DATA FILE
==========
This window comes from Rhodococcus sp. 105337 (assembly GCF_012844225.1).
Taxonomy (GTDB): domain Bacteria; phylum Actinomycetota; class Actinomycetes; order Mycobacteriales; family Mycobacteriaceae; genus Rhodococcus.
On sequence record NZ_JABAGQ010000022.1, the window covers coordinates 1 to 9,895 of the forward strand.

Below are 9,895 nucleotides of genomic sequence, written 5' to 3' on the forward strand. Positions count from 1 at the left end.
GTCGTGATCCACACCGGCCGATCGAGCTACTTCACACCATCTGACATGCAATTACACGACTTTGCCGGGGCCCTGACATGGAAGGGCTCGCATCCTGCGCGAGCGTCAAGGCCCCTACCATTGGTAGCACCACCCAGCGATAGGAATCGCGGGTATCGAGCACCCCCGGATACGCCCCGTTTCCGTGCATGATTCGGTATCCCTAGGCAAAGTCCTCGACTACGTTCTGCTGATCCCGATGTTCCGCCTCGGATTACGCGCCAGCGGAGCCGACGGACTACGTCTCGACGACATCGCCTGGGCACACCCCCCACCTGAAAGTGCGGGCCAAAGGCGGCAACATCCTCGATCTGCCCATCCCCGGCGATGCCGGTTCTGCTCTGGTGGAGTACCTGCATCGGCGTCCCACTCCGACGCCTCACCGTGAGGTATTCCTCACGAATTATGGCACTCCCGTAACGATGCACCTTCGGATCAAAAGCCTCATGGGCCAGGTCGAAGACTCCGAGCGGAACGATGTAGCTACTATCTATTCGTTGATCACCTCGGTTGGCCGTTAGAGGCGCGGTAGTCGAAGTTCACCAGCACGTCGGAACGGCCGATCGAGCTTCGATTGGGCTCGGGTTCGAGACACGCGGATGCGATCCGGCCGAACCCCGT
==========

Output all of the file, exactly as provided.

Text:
This window comes from Rhodococcus sp. 105337 (assembly GCF_012844225.1).
Taxonomy (GTDB): domain Bacteria; phylum Actinomycetota; class Actinomycetes; order Mycobacteriales; family Mycobacteriaceae; genus Rhodococcus.
On sequence record NZ_JABAGQ010000022.1, the window covers coordinates 1 to 9,895 of the forward strand.

Below are 9,895 nucleotides of genomic sequence, written 5' to 3' on the forward strand. Positions count from 1 at the left end.
GTCGTGATCCACACCGGCCGATCGAGCTACTTCACACCATCTGACATGCAATTACACGACTTTGCCGGGGCCCTGACATGGAAGGGCTCGCATCCTGCGCGAGCGTCAAGGCCCCTACCATTGGTAGCACCACCCAGCGATAGGAATCGCGGGTATCGAGCACCCCCGGATACGCCCCGTTTCCGTGCATGATTCGGTATCCCTAGGCAAAGTCCTCGACTACGTTCTGCTGATCCCGATGTTCCGCCTCGGATTACGCGCCAGCGGAGCCGACGGACTACGTCTCGACGACATCGCCTGGGCACACCCCCCACCTGAAAGTGCGGGCCAAAGGCGGCAACATCCTCGATCTGCCCATCCCCGGCGATGCCGGTTCTGCTCTGGTGGAGTACCTGCATCGGCGTCCCACTCCGACGCCTCACCGTGAGGTATTCCTCACGAATTATGGCACTCCCGTAACGATGCACCTTCGGATCAAAAGCCTCATGGGCCAGGTCGAAGACTCCGAGCGGAACGATGTAGCTACTATCTATTCGTTGATCACCTCGGTTGGCCGTTAGAGGCGCGGTAGTCGAAGTTCACCAGCACGTCGGAACGGCCGATCGAGCTTCGATTGGGCTCGGGTTCGAGACACGCGGATGCGATCCGGCCGAACCCCGT